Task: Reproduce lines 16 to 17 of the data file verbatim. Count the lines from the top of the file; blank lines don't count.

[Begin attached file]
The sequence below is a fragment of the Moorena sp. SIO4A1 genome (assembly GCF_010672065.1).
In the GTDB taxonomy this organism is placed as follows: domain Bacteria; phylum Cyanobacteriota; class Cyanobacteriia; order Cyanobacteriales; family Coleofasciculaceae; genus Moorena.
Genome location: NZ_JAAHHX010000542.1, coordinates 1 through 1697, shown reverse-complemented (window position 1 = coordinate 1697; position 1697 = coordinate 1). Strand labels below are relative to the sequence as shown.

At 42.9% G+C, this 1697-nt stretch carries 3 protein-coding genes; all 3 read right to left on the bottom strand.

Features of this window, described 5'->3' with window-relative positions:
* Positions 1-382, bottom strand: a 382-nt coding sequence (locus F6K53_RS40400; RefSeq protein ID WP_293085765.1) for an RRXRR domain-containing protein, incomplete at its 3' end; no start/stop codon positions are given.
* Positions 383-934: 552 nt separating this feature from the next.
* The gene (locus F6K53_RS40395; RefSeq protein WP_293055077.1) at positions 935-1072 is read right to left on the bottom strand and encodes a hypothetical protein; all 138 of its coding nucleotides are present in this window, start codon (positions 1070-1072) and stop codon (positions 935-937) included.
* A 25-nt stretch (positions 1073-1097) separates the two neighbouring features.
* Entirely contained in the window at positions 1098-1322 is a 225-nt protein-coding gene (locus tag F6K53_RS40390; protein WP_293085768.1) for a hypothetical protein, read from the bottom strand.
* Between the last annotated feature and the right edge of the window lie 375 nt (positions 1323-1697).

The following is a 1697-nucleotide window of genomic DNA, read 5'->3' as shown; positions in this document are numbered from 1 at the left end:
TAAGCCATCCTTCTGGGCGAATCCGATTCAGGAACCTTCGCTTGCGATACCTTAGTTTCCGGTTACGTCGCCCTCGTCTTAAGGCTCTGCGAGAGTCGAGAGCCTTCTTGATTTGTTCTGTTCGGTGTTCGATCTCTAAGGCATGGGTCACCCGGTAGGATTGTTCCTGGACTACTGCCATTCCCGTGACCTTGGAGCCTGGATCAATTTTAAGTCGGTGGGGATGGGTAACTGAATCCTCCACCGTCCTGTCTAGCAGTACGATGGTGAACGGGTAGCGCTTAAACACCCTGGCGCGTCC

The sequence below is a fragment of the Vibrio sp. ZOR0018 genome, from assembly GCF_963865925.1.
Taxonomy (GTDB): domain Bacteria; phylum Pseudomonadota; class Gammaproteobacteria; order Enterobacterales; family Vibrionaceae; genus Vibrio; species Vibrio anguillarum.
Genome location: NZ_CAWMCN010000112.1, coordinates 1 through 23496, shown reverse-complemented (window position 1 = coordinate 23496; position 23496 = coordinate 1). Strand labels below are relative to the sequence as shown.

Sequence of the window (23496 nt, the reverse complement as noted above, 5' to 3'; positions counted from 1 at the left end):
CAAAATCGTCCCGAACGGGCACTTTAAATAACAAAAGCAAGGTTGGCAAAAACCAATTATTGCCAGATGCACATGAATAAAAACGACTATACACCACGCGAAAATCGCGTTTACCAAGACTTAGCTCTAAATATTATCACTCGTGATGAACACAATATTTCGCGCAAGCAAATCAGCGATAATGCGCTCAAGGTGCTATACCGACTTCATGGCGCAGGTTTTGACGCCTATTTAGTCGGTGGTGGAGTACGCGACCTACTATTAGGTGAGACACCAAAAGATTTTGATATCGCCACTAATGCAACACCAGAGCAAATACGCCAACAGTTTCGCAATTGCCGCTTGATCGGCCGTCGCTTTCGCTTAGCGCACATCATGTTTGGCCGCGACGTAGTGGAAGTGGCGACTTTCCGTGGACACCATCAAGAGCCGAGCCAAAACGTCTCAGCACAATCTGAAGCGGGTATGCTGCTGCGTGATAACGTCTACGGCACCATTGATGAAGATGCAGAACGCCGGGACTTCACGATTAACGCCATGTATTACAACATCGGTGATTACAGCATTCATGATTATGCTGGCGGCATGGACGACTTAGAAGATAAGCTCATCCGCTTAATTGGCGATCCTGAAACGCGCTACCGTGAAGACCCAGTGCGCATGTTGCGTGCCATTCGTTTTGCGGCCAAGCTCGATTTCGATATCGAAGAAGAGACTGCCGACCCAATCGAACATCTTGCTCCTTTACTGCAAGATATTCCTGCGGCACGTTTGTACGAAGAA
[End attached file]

Genome location: NZ_CAWMCN010000112.1, coordinates 1 through 23496, shown reverse-complemented (window position 1 = coordinate 23496; position 23496 = coordinate 1). Strand labels below are relative to the sequence as shown.

Sequence of the window (23496 nt, the reverse complement as noted above, 5' to 3'; positions counted from 1 at the left end):